Islamabad - Finance Minister Ishaq Dar revealed Rs4394 billion federal budget of 2016-17 yesterday. Besides, Rs. 800 billion federal PSDP the major chunk similar to that of last year goes to interest payments and defense payments.

It is a mere estimation of taxation and expenditures. Every year government takes few measures to address the prevailing major issues in the economy. Three major problems the government has been facing since it took over are terrorism, energy crisis and stagnant economic growth.

Economic growth is linked with the first two issues, therefore, in the past two years, the government tried its best to allocate a big chunk of funds to eradicate terrorism and mitigate the energy shortages. It is worth to mention here that the war on terror has separate budget than the budget allocated on the defense expenditures. Due to better energy management the government has controlled loadshedding especially in bigger cities. Nonetheless, it won’t be wrong to say that due to energy crisis economy is performing less than the potential.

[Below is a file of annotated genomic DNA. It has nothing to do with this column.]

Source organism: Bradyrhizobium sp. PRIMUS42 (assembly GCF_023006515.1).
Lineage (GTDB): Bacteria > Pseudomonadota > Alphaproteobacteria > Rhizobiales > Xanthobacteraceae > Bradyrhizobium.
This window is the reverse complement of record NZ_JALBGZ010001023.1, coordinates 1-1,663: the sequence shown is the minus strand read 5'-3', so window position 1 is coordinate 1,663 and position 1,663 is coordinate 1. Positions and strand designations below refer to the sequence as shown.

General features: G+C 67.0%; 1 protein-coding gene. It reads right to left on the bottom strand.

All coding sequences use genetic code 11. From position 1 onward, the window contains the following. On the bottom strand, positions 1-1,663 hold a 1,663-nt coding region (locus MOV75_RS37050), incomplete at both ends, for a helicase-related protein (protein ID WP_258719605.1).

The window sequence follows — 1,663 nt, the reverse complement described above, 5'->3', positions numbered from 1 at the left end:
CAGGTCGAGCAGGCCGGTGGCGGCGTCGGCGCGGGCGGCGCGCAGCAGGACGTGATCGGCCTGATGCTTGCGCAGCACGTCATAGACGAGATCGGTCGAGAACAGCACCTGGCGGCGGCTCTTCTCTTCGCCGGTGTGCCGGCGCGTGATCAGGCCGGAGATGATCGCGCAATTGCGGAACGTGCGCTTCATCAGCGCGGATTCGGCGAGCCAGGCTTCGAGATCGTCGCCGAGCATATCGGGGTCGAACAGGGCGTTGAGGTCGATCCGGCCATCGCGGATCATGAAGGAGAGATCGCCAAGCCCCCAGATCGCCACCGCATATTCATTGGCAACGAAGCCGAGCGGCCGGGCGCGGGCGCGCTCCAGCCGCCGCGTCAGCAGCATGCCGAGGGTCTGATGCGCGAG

In this budget, Rs. 432 billion are allocated in PSDP for electricity generation and distribution. It includes PAEC allocation for Chashma Nuclear Power Projects but it did not include the CPEC PSDP fund. It is expected that due to the projects which were set up in previous few years almost 5000 MW electricity will be added to the national grid. This will lessen loadshedding to very short duration. Moreover, it will mark a big impact on the manufacturing sector which is currently deprived of due to energy shortages.

Last year was among the worst year for the farmers due to negative growth of agriculture sector. Therefore, in this budget special initiatives are taken for the agriculture sector. Among them reduction in the price of Urea and DAP, abolishment of sales tax on pesticides and reduction in the electricity price in peak hours are the main policies that will probably reduce the cost of production. The only concern is the effectiveness of implementation that farmers will get the benefits of reduction in prices of these products.